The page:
Government Wins Appeal Against Previous Decision That Benefit Cap Unlawfully Discriminates
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Government Wins Appeal Against Previous Decision That Benefit Cap Unlawfully Discriminates

By Jem Collins, Freelance writer 15 Mar 2018
Economic
Credit: Pexels.

The benefit cap does not unlawfully discriminate against some parents, according to a new ruling at the Court of Appeal.

The UK Government had previously been told that the new rules were unlawful and “cause real misery without purpose” for single parents with children under the age of two. However, after launching an appeal, the previous decision has been overturned.

Speaking after handing down the ruling, which was passed by 2-1, Sir Patrick Elias said that he did not “in any way minimise the very real and substantial hardships which particular families face under this austere regime.”

Despite this though, he said it was not the job of the courts to needlessly interfere with controversial policies.

What’s the Case About?

Former Prime Minister David Cameron. Image Credit: Medill DC / Flickr

Changes to the benefits system were brought into place in 2013, under the Coalition Government. There have been a couple of amendments to the legislation since, but in practice, the scheme limits the amount people can receive in benefits unless they are working at least 16 hours a week.

The original challenge to the policy was brought by four lone parents, all with children under the age of two. They argued that they couldn’t reasonably be expected to work, especially as free childcare is only available in some circumstances for those with children aged between 2 and 4.

A Quick Recap on Discrimination

Image credit: Scott Webb/Unsplash

Discrimination under Article 14 of the Human Rights Act can occur in two different ways.  The first type (direct discrimination) is when someone is treated less favourably than another person in a similar situation and there is no objective and reasonable justification for this treatment.  The second type (indirect discrimination) occurs if someone is disadvantaged by being treated the same as another person when their circumstances are different.

They are not work shy, but find it impossible to comply with the work requirement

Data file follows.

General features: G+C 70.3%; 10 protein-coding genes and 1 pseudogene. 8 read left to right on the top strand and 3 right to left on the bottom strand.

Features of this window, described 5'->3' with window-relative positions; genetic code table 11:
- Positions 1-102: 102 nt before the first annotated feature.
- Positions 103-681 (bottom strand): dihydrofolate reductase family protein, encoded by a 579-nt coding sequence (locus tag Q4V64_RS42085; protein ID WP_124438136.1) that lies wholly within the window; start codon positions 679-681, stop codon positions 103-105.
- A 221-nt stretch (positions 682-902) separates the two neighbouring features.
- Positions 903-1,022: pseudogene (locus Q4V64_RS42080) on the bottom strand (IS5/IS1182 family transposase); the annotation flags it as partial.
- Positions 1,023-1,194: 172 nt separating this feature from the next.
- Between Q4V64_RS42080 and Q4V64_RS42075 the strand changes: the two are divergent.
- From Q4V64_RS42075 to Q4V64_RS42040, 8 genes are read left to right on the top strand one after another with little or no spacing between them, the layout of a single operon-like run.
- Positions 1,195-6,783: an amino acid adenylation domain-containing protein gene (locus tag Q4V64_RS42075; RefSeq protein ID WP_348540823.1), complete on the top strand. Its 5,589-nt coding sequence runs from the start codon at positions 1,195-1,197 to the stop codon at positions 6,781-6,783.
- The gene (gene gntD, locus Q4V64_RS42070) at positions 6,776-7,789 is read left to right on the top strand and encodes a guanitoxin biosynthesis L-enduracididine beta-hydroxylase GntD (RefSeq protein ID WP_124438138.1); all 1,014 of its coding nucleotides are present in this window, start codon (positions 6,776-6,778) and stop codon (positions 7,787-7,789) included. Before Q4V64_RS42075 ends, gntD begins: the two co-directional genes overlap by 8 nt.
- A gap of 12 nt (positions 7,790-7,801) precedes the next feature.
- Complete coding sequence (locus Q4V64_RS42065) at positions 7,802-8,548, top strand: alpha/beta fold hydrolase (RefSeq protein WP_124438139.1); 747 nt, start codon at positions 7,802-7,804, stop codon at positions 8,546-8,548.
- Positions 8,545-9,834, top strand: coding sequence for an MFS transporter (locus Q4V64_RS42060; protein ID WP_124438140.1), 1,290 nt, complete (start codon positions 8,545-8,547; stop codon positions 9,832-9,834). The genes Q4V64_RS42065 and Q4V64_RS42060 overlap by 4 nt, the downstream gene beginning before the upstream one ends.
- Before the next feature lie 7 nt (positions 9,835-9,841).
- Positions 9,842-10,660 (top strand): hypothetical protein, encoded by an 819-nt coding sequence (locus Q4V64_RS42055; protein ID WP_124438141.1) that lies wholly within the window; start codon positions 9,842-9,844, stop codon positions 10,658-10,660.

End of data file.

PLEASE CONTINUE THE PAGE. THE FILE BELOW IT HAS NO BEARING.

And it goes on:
Previous Ruling by Justice Collins

The claimants in this case argued that they were indirectly discriminated against because their situation was materially different from those parents with children over the age of two and therefore they should be exempt from the benefits cap.

What Did the Original Judge Say?

The Royal Courts of Justice. Image credit: BorteCristian/Unsplash

Mr Justice Collins, the original judge, agreed that the claimants had been indirectly discriminated against. Looking at both Article 1 of Protocol 1 to the Human Rights Convention, which covers “peaceful enjoyment of property”, and Article 14, which is the right not to be discriminated against, Mr Justice Collins had said the cap was “capable of real damage to individuals such as the claimants.”

Compared with other parents, he said that lone parents with children under two faced particular difficulties in finding work: “They are not work-shy but find it, because of the care difficulties, impossible to comply with the work requirement.”  He therefore held that the benefits cap discriminated against this group of parents and that there was no justification for such discrimination.

He added that the caps, which are estimated to affect roughly 26,000 lone parents, “obviously” exacerbated poverty.

But That Ruling Has Been Thrown Out?

Image credit: Riccardo Mion/Unsplash

Yes. At the time of the High Court decision, David Gauke, the Work and Pensions Secretary, had signalled that they would appeal the decision.

The Court of Appeal’s leading judgment, which was handed down today, found that there was no discrimination against the claimants, since lone parents with children under two did not in practice face substantially greater difficulties that lone parents with older children in obtaining work.  It was therefore not unreasonable of the government to fail to give them an exemption from the benefits cap.

So, What Happens Next?

The UK Supreme Court. Image credit: Diliff/Wikimedia Commons

This successful appeal from the Government means the previous ruling no longer applies, but the parents do have permission to take their case up to the highest court in the UK, the Supreme Court.

Featured Image: Josh Willink / Pexels

About The Author

Jem Collins Freelance writer

Jem is an occassional freelance journalist at EachOther. She previously worked as EachOther's News and Social Media Editor and later our Strategy and Impact Director before we rebranded from our previous name (RightsInfo). She is also passionate about helping young people into the media and runs Journo Resources, a start-up which helps young people into the media.

Jem is an occassional freelance journalist at EachOther. She previously worked as EachOther's News and Social Media Editor and later our Strategy and Impact Director before we rebranded from our previous name (RightsInfo). She is also passionate about helping young people into the media and runs Journo Resources, a start-up which helps young people into the media.